Even April’s “Second Time Around” junk shop is a faithful representation of what was first portrayed by Eastman and Laird. The brawl that breaks out here is a highlight of the movie, showcasing just how well the Hong Kong stuntmen in 50 pound Turtle costumes could move, jump, and fight.
The Turtles are then forced to leave New York behind for a farmhouse in Northampton, Massachusetts. Once again, the movie took its inspiration from the books. Teenage Mutant Ninja Turtles #11 is told almost entirely through April’s diary entries, a narrative device that the film also deployed. The above scene was brought to life by Elias Koteas as Casey Jones with Corey Feldman as the voice of Donatello.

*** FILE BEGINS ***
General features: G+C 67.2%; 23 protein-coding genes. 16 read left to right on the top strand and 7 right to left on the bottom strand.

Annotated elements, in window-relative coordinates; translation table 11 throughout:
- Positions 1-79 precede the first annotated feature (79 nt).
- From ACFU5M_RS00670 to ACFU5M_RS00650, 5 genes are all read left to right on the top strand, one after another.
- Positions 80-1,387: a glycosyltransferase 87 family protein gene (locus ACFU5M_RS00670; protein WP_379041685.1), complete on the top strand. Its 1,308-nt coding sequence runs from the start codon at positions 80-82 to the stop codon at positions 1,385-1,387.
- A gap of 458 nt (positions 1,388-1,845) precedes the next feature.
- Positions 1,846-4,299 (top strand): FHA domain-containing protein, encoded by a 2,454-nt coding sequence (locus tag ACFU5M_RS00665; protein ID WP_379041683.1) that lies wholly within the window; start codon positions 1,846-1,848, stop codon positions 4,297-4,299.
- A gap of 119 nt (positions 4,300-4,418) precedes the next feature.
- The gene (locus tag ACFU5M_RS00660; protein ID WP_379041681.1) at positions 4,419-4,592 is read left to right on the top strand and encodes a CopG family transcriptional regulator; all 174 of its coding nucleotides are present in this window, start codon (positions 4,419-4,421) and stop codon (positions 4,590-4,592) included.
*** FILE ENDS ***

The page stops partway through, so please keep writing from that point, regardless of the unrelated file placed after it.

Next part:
Ultimately, though, it all has to come full circle to Teenage Mutant Ninja Turtles #1, and the final confrontation with the Shredder on a rooftop. In the comics, as in the movie, the Shredder beats the Turtles one at a time before meeting his (not really) final end. Although they let Splinter do the honors on screen, it was the green guys who got the job done here.
We’ve just spanned the first eleven issues or so of TMNT published history. Teenage Mutant Ninja Turtles #11, the final piece of our comic to film puzzle, was published around June of 1987. The first episode of the animated series that would ultimately make the 1990 movie a viable commodity didn’t air until December of 1987. Rather than play it safe (as the unfortunate sequels did), director Steve Barron along with writers Todd Langen and Bobby Herbeck chose to go back to the beginning to capture the real essence of the concept. It worked.
Den of Geek is hosting a screening of the original live-action Teenage Mutant Ninja Turtles movie later this month. Check out the details here.